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8 Compelling Studies Every Entrepreneur Should Know About

This story originally appeared on KISSmetrics

There’s one thing that every entrepreneur must understand to truly grow a successful business.

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That one thing is human behavior.

Understanding human behavior will help you become more effective at marketing, sales, productivity, copywriting, and even product development.

And there’s no better way to develop an understanding of human behavior than through research.

Researchers have been conducting studies to understand why we behave the way we do for decades, which is great news for entrepreneurs. Research studies can help us understand our markets to better position and price our products, increase our sales, and communicate to consumers.

Here are eight studies every entrepreneur should know to become far more effective in your business.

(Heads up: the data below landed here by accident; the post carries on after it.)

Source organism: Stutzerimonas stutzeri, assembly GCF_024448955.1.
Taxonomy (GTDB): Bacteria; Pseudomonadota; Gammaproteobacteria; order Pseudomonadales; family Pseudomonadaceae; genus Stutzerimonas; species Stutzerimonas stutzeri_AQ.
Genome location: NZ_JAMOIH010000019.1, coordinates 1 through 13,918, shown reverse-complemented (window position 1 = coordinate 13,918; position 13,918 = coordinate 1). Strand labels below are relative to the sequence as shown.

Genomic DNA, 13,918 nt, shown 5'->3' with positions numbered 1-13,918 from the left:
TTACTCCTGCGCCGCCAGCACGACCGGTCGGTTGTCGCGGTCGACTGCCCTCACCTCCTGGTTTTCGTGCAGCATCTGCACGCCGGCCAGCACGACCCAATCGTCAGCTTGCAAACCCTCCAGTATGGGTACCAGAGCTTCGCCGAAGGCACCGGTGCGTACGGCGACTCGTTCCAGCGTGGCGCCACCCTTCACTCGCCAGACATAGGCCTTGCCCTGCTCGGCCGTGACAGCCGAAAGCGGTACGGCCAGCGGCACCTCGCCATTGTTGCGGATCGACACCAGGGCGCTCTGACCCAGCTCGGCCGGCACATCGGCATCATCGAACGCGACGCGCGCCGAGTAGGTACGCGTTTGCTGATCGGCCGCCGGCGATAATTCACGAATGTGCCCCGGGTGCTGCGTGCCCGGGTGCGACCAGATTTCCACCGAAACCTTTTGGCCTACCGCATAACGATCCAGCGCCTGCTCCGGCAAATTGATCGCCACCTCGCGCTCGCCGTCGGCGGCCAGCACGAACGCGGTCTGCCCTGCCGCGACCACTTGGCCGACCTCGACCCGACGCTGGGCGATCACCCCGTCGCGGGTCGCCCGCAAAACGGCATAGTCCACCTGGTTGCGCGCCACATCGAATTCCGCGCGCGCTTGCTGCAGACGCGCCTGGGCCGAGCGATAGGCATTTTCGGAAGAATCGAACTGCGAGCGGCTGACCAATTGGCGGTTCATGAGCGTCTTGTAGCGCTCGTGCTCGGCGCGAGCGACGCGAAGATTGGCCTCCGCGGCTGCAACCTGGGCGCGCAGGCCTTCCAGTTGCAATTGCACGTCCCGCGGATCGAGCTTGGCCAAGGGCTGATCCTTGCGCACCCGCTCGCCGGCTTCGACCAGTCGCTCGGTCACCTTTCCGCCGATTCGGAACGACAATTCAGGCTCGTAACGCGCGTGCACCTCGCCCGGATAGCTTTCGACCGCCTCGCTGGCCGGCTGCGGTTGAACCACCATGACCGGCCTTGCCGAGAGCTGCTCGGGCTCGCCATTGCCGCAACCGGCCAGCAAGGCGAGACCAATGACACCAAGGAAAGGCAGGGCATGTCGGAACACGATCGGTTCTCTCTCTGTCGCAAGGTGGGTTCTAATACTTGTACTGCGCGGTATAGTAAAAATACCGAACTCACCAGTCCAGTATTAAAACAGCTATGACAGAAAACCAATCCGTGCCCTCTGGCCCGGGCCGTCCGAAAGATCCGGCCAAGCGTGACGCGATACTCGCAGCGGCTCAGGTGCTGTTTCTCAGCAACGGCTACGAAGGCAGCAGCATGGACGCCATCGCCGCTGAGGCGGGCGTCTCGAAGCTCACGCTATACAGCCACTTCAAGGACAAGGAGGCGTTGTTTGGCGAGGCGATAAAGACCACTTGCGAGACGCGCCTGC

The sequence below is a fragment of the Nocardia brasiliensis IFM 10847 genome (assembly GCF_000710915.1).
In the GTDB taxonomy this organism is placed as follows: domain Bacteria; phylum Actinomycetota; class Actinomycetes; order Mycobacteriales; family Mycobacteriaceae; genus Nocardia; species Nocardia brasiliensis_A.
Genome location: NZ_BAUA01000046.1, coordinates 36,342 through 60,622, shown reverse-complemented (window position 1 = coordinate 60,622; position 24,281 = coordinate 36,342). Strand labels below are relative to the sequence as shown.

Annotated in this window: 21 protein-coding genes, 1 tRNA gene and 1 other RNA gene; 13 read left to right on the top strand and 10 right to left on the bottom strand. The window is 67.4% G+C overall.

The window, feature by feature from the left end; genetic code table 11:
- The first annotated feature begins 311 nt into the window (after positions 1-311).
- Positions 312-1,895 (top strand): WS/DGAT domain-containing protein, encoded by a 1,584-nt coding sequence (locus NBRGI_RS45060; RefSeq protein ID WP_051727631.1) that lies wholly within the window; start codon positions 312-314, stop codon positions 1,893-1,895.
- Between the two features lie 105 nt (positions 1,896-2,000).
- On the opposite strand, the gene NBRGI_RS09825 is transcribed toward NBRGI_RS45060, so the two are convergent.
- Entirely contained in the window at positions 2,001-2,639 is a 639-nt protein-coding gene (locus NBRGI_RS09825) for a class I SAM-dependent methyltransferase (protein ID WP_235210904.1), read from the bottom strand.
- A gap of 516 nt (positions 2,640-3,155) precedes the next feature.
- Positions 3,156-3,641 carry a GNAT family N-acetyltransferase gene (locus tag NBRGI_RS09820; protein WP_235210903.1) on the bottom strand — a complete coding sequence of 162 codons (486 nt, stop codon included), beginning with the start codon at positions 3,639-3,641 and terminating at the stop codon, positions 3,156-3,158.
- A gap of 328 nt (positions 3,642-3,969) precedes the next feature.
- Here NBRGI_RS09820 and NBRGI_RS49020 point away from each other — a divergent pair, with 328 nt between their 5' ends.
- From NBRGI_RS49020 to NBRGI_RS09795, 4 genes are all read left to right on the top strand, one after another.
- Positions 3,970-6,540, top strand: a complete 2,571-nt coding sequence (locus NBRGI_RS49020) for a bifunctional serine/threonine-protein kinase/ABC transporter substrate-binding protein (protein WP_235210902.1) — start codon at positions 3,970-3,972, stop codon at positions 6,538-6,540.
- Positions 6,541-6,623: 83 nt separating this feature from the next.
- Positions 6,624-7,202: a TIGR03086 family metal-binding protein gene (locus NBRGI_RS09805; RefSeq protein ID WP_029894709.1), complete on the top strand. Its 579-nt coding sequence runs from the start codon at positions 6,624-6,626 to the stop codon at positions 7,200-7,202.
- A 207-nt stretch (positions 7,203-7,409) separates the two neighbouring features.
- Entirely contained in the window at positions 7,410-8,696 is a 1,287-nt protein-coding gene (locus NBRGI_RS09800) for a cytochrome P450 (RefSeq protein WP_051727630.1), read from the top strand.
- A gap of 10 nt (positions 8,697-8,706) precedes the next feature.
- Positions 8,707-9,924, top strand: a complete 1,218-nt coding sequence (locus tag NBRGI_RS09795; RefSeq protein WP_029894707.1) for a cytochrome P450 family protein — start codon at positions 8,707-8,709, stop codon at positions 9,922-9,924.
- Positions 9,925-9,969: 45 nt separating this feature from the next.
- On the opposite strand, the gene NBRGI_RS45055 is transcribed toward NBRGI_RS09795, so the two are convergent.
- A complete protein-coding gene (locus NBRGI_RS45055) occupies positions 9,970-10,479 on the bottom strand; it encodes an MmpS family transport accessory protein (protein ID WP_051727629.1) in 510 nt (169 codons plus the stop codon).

1. The Illogical Reasoning Study

You know that saying “it’s not what you say, it’s how you say it?”

It turns out that this isn’t just an over-used quote; it’s actually true.

A study done by Ellen Langer from Harvard University had subjects ask people lined up at a photocopier whether they could cut in front of them in a line to make their own copies.

That’s where the “how you say it” part comes in: the message with all three test groups was the same. The subject wanted to cut ahead of them.

However, in one group, the subject asked to cut ahead without a reason, simply asking if they could make copies by saying “may I use the Xerox machine?” They were only given permission to cut ahead in 60% of these cases.